It’s a recurring nightmare. The radiation-ists are circling about the room, circling about Mother Nature who is sitting in the middle of them all. One of them speaks up.
“We need something, Mother Nature,” said one of them. “Maybe some mechanical transparency or maybe a neutron storm from the collapse of a perfect vacuum. How about an electroweak quantum tunnel or a Sphaleron field, whatever that is? Mother Nature, we need something that will create an image.”
“I can’t do that,” said Mother Nature. “It’s not in my nature. “Blame St. Augustine for messing with our minds when in City of God, he suggested that a miracle is not contrary to nature but only to our knowledge of nature. Miracles, he thought, were a concealed potential in nature. Philosophers have never been able to shake this. “Don’t you think that if God could raise Jesus to new life,” said the personification of all things natural, all things scientific, “he could create a picture without some intended or unintended byproduct of that miracle?”
I think I’m on the side of Mother Nature on this one.
Dan wrote: “Don’t you think that if God could raise Jesus to new life,” said the personification of all things natural, all things scientific, he could create a picture without some intended or unintended byproduct of that miracle?”
A couple of thoughts: It seems strange to me that God could create a picture with unintended byproducts. And, yes, he obviously could create a picture without an intended byproduct but would we in the 21st century be thinking and/or discussing it as much?
An excerpt from my upcoming book, The Shroud of Turin – The Ticking Time Bomb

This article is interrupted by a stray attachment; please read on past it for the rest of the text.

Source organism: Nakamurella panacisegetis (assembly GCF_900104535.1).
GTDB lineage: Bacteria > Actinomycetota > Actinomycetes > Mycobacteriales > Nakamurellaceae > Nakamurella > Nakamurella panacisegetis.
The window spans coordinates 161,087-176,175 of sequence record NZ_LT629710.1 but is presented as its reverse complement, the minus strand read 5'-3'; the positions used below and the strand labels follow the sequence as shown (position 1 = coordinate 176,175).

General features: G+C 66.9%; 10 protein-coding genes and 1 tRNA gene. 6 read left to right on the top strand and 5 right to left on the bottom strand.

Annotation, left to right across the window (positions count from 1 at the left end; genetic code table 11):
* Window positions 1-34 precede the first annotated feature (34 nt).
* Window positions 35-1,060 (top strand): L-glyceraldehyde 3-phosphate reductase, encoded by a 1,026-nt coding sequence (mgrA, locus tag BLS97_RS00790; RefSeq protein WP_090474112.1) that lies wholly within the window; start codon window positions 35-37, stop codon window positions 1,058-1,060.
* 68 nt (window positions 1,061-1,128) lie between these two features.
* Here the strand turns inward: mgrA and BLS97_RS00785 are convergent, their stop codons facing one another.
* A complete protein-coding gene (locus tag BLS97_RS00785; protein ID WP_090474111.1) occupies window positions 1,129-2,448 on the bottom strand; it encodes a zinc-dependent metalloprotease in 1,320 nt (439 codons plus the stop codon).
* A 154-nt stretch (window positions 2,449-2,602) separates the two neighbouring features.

Resurrection is the natural way the human body is designed to exit the planet. This is where the Catholic Church is headed.
Father Tiso’s academic credentials and glowing résumé are worth noting. At the time of his visit [to Tibet] he was parochial vicar at St. Thomas More Church in San Francisco, California. From 2004 to 2009, he was the Associate Director of the Secretariat of Ecumenical and Inter-Religious Affairs of the United States Catholic Conference of Bishops and the Catholic liaison to Islam, Hinduism, and Buddhism. In 2017, he was a priest in the diocese of Isernia-Venafro, Italy, and pastor of Saint Michael, the Archangel, in Fornelli, Italy. Father Tiso holds a Master of Divinity degree from Harvard University and a Doctorate from Columbia University and Union Theological Seminary, where he specialized in Buddhism studies. He has written and lectured widely and traveled extensively in South Asia, Tibet, and the Far East.
Father Tiso is a deep thinker and very approachable. His conclusions, with which I concur, are documented in his book about rainbow body. In it, he writes:
“What Christians claim for Jesus alone is shown to be possible to any serious yogin who follows the recipe [Dzogchen] offered by a still viable religious tradition. ”
Father goes on to say:
“What modern science says is impossible turns out to be possible and within reach of experience and even of observation, thus satisfying those who object to the intellectual hegemony of natural science.”[i]
[i] Francis Tiso, Rainbow Body and Resurrection: Spiritual Attainment, the Dissolution of the Material Body and the Case of Khenpo A Chö (Berkeley, CA: North Atlantic Books, 2016), 303-304.
Ockham’s razor. Why avoid it on purpose?
It’s unavoidable. His body lives. Hebrews 1:3
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